Will Jolly bail on his Rubio Senate seat to run for his own seat? Maybe, say top Tampa Bay politibros

The Pinellas Congressman and current Republican Senate candidate may do a bit of a pivot.

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Insert analogy comparing the ever-shifting sands on Pinellas County beaches to the seemingly constant flux within the county's political races here.

That's because it seems like, once again, we are on the verge, potentially, of another event that seems to fit right in there with all the other bizarre and unexpected stuff that's come to define Election Year 2016.

While nothing's remotely official, U.S. Rep. David Jolly, R-Indian Shores may drop his U.S. Senate bid to instead fight against former Governor Charlie Crist to keep his own seat.

After all, the incumbent Senator, Marco Rubio, is being strongly encouraged to run to keep his seat after Donald Trump torpedoed his presidential aspirations.

The GOP primary is already crowded for that Senate seat, and if Rubio jumps into the pool, there probably wouldn't be room for anyone else, let alone a Congressman who seems averse to pandering to the far-right on things like climate change and endorsing Donald Trump out-and-out (Tampa Bay Times political editor Adam Smith outlines a few more factors that suggest this may happen here). Jolly has already said he would step down if Rubio does try to win his seat back.

But even as political heavyweights like State Senator Jack Latvala encourage him to run, it's unclear at this point whether he will.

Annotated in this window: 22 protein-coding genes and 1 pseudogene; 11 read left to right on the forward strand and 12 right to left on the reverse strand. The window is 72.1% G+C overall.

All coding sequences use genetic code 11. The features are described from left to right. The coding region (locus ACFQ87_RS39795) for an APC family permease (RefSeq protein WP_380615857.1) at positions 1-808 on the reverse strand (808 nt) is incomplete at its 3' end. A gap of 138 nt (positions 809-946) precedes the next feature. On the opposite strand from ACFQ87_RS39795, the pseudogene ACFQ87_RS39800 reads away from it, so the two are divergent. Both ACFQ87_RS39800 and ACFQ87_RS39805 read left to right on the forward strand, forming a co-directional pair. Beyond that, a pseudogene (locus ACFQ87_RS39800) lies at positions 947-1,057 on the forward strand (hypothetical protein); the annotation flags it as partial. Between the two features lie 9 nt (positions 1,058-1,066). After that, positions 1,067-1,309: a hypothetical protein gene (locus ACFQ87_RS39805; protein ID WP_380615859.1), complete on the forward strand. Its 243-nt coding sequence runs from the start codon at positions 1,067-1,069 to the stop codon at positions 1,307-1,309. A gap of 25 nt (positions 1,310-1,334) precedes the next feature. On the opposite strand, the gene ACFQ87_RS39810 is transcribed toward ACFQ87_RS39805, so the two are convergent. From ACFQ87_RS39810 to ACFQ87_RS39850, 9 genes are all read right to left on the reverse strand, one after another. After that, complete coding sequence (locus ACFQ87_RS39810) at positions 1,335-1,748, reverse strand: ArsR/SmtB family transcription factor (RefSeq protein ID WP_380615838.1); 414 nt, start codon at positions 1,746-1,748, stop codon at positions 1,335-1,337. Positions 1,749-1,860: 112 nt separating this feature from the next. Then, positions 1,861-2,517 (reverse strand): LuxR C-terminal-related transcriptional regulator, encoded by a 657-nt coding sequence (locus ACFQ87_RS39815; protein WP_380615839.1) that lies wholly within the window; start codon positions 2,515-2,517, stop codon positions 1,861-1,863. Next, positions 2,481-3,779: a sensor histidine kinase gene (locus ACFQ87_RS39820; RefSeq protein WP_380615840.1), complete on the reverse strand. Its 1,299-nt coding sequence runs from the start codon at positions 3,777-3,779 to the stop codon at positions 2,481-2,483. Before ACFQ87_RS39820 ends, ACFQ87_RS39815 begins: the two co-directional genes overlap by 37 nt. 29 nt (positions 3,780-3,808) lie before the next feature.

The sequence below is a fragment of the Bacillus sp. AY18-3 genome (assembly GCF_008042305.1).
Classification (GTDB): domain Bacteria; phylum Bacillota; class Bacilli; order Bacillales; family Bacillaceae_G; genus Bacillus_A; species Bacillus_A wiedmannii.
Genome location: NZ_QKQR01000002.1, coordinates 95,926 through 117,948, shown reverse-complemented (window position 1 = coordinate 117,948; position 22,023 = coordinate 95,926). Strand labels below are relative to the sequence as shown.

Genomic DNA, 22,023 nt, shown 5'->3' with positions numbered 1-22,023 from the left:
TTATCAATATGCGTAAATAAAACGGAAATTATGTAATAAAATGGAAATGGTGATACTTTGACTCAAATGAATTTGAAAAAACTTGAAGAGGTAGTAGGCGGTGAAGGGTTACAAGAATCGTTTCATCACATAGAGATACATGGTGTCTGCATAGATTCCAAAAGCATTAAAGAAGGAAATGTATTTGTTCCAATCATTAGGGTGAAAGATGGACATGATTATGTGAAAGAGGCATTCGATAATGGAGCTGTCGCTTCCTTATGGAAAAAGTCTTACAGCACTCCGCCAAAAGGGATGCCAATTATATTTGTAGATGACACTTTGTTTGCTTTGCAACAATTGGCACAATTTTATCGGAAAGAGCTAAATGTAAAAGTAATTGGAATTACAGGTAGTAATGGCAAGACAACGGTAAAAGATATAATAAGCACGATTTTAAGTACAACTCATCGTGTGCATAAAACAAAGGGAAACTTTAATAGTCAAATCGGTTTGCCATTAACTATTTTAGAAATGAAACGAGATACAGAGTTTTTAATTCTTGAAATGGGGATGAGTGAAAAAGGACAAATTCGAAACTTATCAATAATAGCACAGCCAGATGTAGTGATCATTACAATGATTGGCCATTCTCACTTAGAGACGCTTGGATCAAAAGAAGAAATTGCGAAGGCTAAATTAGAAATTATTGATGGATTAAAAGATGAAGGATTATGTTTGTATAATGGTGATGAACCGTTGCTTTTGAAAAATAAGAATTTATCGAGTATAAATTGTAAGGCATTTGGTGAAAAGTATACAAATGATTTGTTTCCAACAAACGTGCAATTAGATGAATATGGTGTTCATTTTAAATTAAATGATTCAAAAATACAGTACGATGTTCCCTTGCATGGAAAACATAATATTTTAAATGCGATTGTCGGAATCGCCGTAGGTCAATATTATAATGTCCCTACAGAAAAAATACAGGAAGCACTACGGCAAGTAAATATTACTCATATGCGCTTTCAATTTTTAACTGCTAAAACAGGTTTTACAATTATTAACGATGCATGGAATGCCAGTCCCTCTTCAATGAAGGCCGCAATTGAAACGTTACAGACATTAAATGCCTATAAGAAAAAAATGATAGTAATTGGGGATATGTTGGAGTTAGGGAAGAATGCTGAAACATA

It's possible that, despite a gap in statewide name recognition, Jolly could have some advantages over Rubio.

One, unlike Rubio, he not only shows up for work, but encourages his colleagues to do so. That may appeal to voters statewide, many of whom have or have had jobs to which they are required to consistently carry out various tasks in order to receive pay, and would likely enjoy it if the U.S. Senator they elect (and pay) does the same.

Two, consider his initial run for office to replace his former boss, the late 40-something-year incumbent, C.W. Bill Young: he had just a few months to make his case not once, but twice, against monied opponents with exponentially more name recognition. And he pulled it off. Granted, the primary fight against Rubio would take place on a much steeper hill, but anything's possible.

The math in District 13 may also be a concern. He dropped his bid for reelection in the 13th after court-ordered redistricting to correct illegal gerrymandering turned the 13th much more Democratic. But polling may suggest voter fatigue for his prospective Democratic opponent, Latvala told the Times, and Jolly may have a better shot against Crist than conventional wisdom suggests — especially in such a bizarre year as this.

Possible competition is most probably a downer for Crist, who is unopposed at the moment.

Ever since former St. Pete Mayor Rick Baker (mayoral bid in 3...2...1...) said he wouldn't run for the seat, the Republican-turned-NPA-turned Democrat running for the seat was sitting pretty (especially after lesser-known Dem primary challenger Eric Lynn dropped his underdog bid for the seat to instead run for State House). 

It should be noted, prolly, that Jolly hates, hates, hates Crist—enough to drive 45 minutes from Seminole or wherever to south St. Pete to talk Trash about Crist after the latter announced his run last October, calling him a "huckster" and a "fraud." Not that we'd ever run for office, but we imagine it would be much easier to run against someone we genuinely didn't like than someone we did.

If Jolly runs for reelection armed with powerful local GOP fundraising mechanisms at hand and what seems like a knack for defeating better-known opponents and, now, a record of service, Crist may have to spend the next few months doing, like, actual work.

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